This is a guest post by Derek Seidman and ...
From a Middle Eastern oil magnate to Heathrow and Gatwick, the three main parties have seen a mix of donations come in since Brexit last summer.
The Conservative Party has received significantly more money from individuals and companies in the fossil fuel industry compared to the Labour Party and the Lib Dems, according to the latest data on the electoral register analysed by DeSmog UK.
This news comes after the Conservatives’ election manifesto pledges a unique commitment to increase support for the oil and gas industry should they win in June.
It’s not always easy to own up to mistakes. So the Mail on Sunday deserves some credit for correcting an error it made reporting average global surface temperatures.
But it’s still unclear how the error came about.
In an article on February 19, Mail on Sunday journalist David Rose wrote that “the world average temperature in January 2017 was about the same as January 1998”. The article implied this was evidence for a global warming ‘pause’ — an argument of which climate science deniers are fond, no matter how many times scientists point out its failings.
By Ruth Hayhurst, Drill or Drop.
Documents released yesterday confirm that council planners told Angus Energy that it did not have permission to drill a new side-track well at its Brockham site in Surrey.
But the company went ahead with the well and told investors the work was covered by existing planning consent.
Surrey County Council has now asked the company to apply for retrospective planning permission and is waiting for a response. It has also said oil production from the side-track would need a new planning application, which would be subject to a public consultation. It may also require an environmental impact assessment.
The side-track has become a source of contention between the council and the company. Last week, the council said in a statement it was “extremely disappointed to find that Angus had acted without planning permission”
He’s only been in his post for nine months, but you’ve got to wonder if climate minister Nick Hurd is already bored of answering questions from climate science denier MPs.
Yesterday, Hurd had to point MP Peter Lilley to the wide body of evidence showing human-caused climate change is a significant problem for snow and ice.
Lilley was one of only five MPs to vote against the UK’s Climate Change Act in 2008. He sits of the Board of Trustees of the climate science denying Global Warming Policy Foundation, founded by former chancellor Nigel Lawson.
“This is the biggest challenge as we have at the moment as a company,” Ben van Beurden, chief executive of oil giant Shell, said recently. “The fact that societal acceptance of the energy system as we have it is just disappearing.”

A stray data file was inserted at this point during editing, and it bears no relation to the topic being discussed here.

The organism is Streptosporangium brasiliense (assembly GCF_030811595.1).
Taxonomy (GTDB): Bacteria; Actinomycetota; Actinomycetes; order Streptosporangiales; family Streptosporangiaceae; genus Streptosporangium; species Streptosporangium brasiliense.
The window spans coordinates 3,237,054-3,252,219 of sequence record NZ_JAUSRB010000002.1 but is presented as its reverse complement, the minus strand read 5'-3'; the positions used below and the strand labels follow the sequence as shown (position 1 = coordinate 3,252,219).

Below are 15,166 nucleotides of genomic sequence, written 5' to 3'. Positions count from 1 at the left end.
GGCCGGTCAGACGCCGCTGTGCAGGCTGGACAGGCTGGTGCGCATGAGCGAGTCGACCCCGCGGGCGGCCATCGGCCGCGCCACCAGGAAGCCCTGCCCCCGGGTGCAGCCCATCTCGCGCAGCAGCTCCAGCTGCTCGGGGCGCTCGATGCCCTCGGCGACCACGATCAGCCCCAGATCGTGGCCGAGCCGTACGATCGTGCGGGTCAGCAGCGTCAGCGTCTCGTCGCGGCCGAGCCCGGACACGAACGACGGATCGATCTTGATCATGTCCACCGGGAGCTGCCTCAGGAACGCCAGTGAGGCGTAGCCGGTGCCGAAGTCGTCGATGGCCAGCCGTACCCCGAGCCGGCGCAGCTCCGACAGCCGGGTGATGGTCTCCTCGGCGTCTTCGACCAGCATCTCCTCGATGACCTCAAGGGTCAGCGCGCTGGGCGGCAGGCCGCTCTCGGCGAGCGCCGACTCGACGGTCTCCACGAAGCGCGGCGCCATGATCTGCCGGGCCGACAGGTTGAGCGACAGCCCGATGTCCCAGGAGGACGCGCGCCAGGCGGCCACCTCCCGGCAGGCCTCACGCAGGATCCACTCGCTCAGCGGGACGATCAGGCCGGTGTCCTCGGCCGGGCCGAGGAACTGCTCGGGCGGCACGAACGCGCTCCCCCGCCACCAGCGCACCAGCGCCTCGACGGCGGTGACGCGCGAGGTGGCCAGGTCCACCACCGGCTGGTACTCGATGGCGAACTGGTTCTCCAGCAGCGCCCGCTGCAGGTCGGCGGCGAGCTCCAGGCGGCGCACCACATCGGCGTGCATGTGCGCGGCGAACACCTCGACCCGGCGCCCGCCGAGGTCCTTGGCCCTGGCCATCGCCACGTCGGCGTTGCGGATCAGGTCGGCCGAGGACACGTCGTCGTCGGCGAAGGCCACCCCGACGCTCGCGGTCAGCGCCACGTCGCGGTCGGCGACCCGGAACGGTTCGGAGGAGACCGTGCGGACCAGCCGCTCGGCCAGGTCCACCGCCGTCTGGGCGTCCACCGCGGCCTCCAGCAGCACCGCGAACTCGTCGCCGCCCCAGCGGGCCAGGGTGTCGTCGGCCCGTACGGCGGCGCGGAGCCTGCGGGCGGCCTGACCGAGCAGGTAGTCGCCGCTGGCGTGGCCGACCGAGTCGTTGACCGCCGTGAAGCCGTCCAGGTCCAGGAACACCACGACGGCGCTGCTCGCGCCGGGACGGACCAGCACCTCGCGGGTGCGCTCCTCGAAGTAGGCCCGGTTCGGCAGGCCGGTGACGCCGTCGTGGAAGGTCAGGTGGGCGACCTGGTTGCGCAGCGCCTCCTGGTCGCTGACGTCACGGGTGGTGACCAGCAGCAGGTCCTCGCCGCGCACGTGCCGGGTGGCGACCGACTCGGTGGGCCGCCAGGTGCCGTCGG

Speaking at the annual CERAWeek energy conference in Houston on March 9, van Beurden described the growing tensions between his industry, which has created our fossil fuel dependent energy system, and the public, which is demanding a switch to clean energy: “I do think trust has been eroded to the point where it starts to become a serious issue for our long-term future.”
The world’s largest oil companies are increasingly faced with public pressure to do something about their impact on climate change. And increasingly we’re seeing their chief executives responding. The question is though, how much is for real and what's just greenwash?
A UK energy company with ties to chancellor Philip Hammond and the Oxford Philharmonic has just signed an agreement to develop a highly polluting coal bed methane power plant in the east of Botswana.
London-based company Independent Power Corporation (IPC), which develops and operates power plants around the world, has signed an agreement with Australian-firm Tlou Energy to jointly develop a 100 megawatt power plant as part of the Lesedi coal bed methane project.
Coal bed methane (CBM) plants come with significant environmental risks, including contamination of soil and underground water as well as generating significant greenhouse gas emissions through methane leaks.
There are concerns the Botswana government does not have sufficient checks and balances in place to ensure companies such as IPC and Tlou Energy are subject to robust environmental regulations in a country ranked third for its level of inequality, according to the World Bank.
Big oil company Statoil yesterday released its ‘climate roadmap’. It said the plan “will further strengthen Statoil’s industry leadership in climate performance”.
A closer look shows that Statoil — a major player in the UK’s North Sea oil and gas industry — doesn’t plan to change much, however. The Norwegian oil company plans to still be a big oil and gas company decades from now, ignoring warnings that its carbon bubble may burst as the world moves away from fossil fuels to cut emissions and tackle climate change.
In a five minute video accompanying the roadmap’s launch, Bjørn Otto Sverdrup, Statoil's senior vice president for sustainability, said “it is very important for energy companies to take a stand and help to contribute to reduce emissions”.
People across the UK agree that climate change is an immediate threat already taking place, a new survey by the European Perceptions of Climate Change Project shows.
The report published on 8 March explores the public perception of climate change across France, Germany, Norway, and the UK. It finds that in Britain, 86 percent of people agree climate change is happening and almost half (45 percent) believe it will affect “people like me”.
However, while the majority of respondents across Europe accept that climate impacts are occurring, most feel that other countries will be more affected than their own.